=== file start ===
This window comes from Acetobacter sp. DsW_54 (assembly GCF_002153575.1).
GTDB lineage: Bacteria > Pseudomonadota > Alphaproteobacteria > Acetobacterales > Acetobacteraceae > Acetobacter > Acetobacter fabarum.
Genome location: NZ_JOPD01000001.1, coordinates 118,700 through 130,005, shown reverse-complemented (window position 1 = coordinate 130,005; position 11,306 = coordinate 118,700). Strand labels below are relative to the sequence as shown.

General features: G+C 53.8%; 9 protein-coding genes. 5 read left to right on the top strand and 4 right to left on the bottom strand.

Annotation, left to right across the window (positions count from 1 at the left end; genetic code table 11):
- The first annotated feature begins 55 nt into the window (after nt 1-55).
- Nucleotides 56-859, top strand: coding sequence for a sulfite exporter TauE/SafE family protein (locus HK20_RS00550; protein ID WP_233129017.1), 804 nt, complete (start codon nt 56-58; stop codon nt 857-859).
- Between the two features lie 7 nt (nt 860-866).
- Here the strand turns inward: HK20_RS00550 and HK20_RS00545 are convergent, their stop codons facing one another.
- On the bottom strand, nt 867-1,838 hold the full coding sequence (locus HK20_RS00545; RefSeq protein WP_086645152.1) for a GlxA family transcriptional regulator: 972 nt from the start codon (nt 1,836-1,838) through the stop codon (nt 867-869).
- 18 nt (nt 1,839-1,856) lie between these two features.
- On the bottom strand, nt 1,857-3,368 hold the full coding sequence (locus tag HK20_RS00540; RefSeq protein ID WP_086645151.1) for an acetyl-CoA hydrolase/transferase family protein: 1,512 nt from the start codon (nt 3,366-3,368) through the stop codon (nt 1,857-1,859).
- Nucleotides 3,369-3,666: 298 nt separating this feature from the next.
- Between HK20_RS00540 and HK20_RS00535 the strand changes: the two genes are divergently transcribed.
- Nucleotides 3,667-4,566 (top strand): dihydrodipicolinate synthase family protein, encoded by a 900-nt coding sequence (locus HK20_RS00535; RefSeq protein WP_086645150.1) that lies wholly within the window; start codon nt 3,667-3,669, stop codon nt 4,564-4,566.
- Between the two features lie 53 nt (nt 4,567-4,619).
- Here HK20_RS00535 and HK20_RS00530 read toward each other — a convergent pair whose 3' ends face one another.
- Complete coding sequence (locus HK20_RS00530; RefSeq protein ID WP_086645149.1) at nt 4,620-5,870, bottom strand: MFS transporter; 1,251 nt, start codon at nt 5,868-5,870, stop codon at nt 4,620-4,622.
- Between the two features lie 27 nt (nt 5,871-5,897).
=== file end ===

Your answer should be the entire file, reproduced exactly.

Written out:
This window comes from Acetobacter sp. DsW_54 (assembly GCF_002153575.1).
GTDB lineage: Bacteria > Pseudomonadota > Alphaproteobacteria > Acetobacterales > Acetobacteraceae > Acetobacter > Acetobacter fabarum.
Genome location: NZ_JOPD01000001.1, coordinates 118,700 through 130,005, shown reverse-complemented (window position 1 = coordinate 130,005; position 11,306 = coordinate 118,700). Strand labels below are relative to the sequence as shown.

General features: G+C 53.8%; 9 protein-coding genes. 5 read left to right on the top strand and 4 right to left on the bottom strand.

Annotation, left to right across the window (positions count from 1 at the left end; genetic code table 11):
- The first annotated feature begins 55 nt into the window (after nt 1-55).
- Nucleotides 56-859, top strand: coding sequence for a sulfite exporter TauE/SafE family protein (locus HK20_RS00550; protein ID WP_233129017.1), 804 nt, complete (start codon nt 56-58; stop codon nt 857-859).
- Between the two features lie 7 nt (nt 860-866).
- Here the strand turns inward: HK20_RS00550 and HK20_RS00545 are convergent, their stop codons facing one another.
- On the bottom strand, nt 867-1,838 hold the full coding sequence (locus HK20_RS00545; RefSeq protein WP_086645152.1) for a GlxA family transcriptional regulator: 972 nt from the start codon (nt 1,836-1,838) through the stop codon (nt 867-869).
- 18 nt (nt 1,839-1,856) lie between these two features.
- On the bottom strand, nt 1,857-3,368 hold the full coding sequence (locus tag HK20_RS00540; RefSeq protein ID WP_086645151.1) for an acetyl-CoA hydrolase/transferase family protein: 1,512 nt from the start codon (nt 3,366-3,368) through the stop codon (nt 1,857-1,859).
- Nucleotides 3,369-3,666: 298 nt separating this feature from the next.
- Between HK20_RS00540 and HK20_RS00535 the strand changes: the two genes are divergently transcribed.
- Nucleotides 3,667-4,566 (top strand): dihydrodipicolinate synthase family protein, encoded by a 900-nt coding sequence (locus HK20_RS00535; RefSeq protein WP_086645150.1) that lies wholly within the window; start codon nt 3,667-3,669, stop codon nt 4,564-4,566.
- Between the two features lie 53 nt (nt 4,567-4,619).
- Here HK20_RS00535 and HK20_RS00530 read toward each other — a convergent pair whose 3' ends face one another.
- Complete coding sequence (locus HK20_RS00530; RefSeq protein ID WP_086645149.1) at nt 4,620-5,870, bottom strand: MFS transporter; 1,251 nt, start codon at nt 5,868-5,870, stop codon at nt 4,620-4,622.
- Between the two features lie 27 nt (nt 5,871-5,897).